Impact of different harvest times on ash fusibility of energy grasses
P. Hutla, P. Jevič, Z. Strašil, J. Kočicahttps://doi.org/10.17221/29/2011-RAECitation:Hutla P., Jevič P., Strašil Z., Kočica J. (2012): Impact of different harvest times on ash fusibility of energy grasses. Res. Agr. Eng., 58: 9-15.
Five different energy grass plants (reed canary grass, tall fescue, orchardgrass, tall oatgrass, red top) were identified and studied for the purpose of determining the fuel energy qualities of the plants’ mass while focusing on ash fusion temperatures. The plants were cultivated on four different locations and harvested in various times of the year (early summer, autumn and spring of the following year). It was found that the ash fusion temperatures of plants harvested in early summer were substantially lower in comparison with the autumn and spring harvest. The analysis of the composition of the ashes gathered from samples of grass plants harvested in early summer contained a substantially higher level of potassium, higher level of sodium and higher level of anions Cl– and PO43–. SiO2 is the most represented component in all of the ashes, with the late harvest having approximately 2–3 times higher level than the early one.Keywords:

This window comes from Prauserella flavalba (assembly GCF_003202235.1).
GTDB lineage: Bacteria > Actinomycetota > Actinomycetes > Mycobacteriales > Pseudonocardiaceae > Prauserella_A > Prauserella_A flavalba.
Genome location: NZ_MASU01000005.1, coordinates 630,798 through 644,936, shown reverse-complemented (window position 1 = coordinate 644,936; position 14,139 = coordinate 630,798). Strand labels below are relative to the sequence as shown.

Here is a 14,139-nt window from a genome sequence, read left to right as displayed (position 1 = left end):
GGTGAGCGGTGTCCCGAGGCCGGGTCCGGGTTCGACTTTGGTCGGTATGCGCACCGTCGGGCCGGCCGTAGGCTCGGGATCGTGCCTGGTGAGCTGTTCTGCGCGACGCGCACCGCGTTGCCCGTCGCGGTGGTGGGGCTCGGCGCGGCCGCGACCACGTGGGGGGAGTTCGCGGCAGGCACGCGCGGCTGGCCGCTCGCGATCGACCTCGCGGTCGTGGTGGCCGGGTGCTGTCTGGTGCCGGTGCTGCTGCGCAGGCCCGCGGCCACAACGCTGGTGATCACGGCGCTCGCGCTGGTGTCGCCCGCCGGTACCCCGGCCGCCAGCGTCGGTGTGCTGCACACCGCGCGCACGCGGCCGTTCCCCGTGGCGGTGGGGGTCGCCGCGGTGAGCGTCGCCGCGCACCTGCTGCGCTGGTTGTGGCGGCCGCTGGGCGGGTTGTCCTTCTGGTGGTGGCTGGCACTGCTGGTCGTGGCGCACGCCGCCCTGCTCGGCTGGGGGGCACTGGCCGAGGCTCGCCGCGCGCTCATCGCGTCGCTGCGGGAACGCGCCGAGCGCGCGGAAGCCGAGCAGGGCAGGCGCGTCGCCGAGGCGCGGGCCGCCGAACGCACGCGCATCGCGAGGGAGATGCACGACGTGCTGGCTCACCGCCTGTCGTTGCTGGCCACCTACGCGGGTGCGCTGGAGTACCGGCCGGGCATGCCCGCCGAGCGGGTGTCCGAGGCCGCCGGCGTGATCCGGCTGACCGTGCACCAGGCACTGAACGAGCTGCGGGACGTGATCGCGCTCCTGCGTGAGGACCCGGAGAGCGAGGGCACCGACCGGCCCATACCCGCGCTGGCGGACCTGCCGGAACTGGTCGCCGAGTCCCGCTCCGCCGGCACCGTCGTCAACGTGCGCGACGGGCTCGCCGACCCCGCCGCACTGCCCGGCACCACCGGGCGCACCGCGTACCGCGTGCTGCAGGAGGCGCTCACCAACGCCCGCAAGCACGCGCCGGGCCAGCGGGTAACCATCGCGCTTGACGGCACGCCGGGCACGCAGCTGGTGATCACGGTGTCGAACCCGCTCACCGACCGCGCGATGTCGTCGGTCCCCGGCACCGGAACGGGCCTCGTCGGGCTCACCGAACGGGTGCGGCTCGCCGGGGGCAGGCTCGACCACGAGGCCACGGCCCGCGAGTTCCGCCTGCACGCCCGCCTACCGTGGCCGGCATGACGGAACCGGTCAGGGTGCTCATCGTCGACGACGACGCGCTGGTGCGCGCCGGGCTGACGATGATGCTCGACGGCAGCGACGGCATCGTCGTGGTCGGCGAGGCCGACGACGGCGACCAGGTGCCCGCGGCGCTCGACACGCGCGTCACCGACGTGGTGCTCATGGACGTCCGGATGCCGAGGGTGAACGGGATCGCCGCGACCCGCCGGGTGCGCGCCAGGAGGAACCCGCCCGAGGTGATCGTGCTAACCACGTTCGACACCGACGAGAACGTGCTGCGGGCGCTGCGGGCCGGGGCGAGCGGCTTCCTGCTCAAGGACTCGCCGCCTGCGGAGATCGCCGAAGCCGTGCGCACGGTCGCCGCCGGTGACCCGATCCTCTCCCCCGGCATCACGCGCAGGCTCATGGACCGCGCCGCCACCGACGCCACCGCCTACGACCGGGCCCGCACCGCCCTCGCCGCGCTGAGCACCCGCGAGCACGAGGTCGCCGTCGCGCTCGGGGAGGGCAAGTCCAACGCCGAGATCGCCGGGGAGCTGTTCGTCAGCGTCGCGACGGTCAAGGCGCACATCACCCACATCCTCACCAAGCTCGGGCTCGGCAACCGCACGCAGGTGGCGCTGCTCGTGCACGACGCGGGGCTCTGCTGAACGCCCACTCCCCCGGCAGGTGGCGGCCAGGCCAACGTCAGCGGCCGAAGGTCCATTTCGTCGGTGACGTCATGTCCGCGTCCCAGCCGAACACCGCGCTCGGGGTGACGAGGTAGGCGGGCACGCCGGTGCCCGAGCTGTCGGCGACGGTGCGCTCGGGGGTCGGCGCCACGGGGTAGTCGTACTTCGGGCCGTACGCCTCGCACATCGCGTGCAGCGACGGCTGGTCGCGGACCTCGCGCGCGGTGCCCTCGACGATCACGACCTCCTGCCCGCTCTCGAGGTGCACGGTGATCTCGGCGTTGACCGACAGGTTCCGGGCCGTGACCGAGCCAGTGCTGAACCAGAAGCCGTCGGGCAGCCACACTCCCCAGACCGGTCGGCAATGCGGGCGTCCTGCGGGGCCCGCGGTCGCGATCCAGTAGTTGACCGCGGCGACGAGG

solid biofuel; ash fusion temperature; melting point; renewable energy sources; biomass